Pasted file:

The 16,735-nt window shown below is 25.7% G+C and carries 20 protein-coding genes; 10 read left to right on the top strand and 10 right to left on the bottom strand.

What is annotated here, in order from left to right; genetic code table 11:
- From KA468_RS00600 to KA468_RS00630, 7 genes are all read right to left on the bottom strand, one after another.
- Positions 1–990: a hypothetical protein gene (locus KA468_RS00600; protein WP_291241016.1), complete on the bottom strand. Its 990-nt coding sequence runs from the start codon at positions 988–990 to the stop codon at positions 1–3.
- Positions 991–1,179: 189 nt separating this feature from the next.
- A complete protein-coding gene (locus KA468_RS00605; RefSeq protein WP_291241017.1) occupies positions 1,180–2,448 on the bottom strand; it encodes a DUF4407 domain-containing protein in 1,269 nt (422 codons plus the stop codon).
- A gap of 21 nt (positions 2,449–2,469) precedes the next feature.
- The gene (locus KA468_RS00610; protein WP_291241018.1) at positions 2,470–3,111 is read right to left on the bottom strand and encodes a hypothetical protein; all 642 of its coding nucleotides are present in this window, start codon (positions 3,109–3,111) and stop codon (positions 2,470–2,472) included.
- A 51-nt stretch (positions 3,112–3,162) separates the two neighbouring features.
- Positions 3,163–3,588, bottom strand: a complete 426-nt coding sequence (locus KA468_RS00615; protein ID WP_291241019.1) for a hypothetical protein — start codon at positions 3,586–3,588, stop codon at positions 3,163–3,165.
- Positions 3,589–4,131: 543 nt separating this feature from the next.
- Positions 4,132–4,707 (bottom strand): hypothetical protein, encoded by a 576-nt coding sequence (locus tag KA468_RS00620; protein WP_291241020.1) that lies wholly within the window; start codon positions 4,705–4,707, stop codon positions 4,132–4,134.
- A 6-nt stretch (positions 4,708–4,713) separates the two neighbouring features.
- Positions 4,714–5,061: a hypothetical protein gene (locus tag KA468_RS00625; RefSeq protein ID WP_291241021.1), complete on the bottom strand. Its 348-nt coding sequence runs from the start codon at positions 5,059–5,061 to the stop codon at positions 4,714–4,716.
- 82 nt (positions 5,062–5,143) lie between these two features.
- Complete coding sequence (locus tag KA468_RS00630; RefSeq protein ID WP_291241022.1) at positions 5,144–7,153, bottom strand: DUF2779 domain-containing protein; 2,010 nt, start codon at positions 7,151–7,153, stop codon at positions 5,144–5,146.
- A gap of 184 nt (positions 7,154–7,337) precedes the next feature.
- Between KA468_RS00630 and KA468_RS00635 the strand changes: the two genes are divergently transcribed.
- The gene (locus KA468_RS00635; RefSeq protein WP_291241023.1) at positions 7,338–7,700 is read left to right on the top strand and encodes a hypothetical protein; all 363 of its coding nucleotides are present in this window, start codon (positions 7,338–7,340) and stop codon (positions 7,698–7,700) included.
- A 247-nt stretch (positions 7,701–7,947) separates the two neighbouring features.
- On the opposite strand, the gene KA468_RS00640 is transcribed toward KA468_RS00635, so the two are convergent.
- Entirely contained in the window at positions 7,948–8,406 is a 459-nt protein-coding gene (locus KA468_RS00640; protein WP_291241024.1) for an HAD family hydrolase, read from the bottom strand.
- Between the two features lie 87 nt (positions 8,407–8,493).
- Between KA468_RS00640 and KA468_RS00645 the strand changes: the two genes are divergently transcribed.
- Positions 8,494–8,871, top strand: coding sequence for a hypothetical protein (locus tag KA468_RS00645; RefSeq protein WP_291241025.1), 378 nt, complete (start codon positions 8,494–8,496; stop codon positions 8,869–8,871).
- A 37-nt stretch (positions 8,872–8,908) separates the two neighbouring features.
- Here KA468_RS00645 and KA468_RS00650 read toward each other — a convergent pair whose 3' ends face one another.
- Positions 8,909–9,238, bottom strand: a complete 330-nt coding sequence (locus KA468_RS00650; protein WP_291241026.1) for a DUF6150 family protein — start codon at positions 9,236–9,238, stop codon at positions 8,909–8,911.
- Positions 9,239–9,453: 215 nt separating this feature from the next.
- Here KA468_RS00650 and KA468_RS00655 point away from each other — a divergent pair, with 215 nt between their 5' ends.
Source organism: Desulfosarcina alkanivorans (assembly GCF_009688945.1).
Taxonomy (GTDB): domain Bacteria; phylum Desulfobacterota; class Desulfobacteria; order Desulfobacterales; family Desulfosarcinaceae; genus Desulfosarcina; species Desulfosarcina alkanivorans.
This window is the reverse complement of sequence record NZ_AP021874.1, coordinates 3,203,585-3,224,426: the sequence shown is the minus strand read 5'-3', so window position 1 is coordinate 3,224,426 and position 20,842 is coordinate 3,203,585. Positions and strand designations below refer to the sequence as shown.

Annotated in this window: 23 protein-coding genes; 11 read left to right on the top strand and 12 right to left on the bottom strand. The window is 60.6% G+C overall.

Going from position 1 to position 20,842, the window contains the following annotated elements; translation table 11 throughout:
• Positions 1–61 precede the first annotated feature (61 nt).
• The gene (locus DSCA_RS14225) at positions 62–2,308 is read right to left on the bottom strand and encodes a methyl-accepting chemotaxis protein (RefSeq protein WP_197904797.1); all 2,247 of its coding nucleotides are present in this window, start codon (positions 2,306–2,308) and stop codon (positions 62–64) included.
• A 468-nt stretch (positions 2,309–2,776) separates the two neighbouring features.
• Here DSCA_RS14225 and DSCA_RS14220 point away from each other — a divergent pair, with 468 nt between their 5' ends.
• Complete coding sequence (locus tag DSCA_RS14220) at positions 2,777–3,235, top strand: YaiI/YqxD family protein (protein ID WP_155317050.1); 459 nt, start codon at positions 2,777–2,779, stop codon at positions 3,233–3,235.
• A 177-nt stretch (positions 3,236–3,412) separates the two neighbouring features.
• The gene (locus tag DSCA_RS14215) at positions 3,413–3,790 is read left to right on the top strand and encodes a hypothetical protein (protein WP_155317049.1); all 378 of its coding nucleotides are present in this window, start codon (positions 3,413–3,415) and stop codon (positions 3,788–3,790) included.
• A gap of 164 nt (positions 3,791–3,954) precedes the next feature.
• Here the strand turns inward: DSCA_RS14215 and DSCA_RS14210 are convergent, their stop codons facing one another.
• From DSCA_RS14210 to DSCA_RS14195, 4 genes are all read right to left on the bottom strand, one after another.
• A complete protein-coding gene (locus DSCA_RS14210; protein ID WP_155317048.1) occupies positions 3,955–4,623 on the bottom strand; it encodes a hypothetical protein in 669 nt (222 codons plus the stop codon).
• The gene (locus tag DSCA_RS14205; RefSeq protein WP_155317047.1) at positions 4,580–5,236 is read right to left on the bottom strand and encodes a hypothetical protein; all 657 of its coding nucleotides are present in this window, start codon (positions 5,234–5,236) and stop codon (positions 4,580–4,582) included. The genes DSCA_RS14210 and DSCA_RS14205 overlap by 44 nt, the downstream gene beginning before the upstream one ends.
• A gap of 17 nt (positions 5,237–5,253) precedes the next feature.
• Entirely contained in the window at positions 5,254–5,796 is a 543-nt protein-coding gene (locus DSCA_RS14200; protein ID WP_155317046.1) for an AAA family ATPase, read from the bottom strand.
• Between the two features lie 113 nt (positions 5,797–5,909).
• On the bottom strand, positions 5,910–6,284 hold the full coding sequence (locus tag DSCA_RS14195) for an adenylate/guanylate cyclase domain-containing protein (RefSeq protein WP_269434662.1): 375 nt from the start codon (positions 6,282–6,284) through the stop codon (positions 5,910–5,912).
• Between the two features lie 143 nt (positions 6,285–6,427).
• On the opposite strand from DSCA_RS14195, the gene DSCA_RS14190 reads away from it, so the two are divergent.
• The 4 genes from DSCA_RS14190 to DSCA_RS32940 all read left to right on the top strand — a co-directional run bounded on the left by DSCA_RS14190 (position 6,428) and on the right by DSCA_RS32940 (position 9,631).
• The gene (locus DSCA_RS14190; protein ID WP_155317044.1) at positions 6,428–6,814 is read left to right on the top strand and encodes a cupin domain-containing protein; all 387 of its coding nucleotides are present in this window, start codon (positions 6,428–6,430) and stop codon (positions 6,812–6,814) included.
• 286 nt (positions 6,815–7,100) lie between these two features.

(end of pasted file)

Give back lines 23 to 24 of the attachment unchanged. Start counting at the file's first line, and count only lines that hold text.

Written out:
- Between the two features lie 87 nt (positions 8,407–8,493).
- Between KA468_RS00640 and KA468_RS00645 the strand changes: the two genes are divergently transcribed.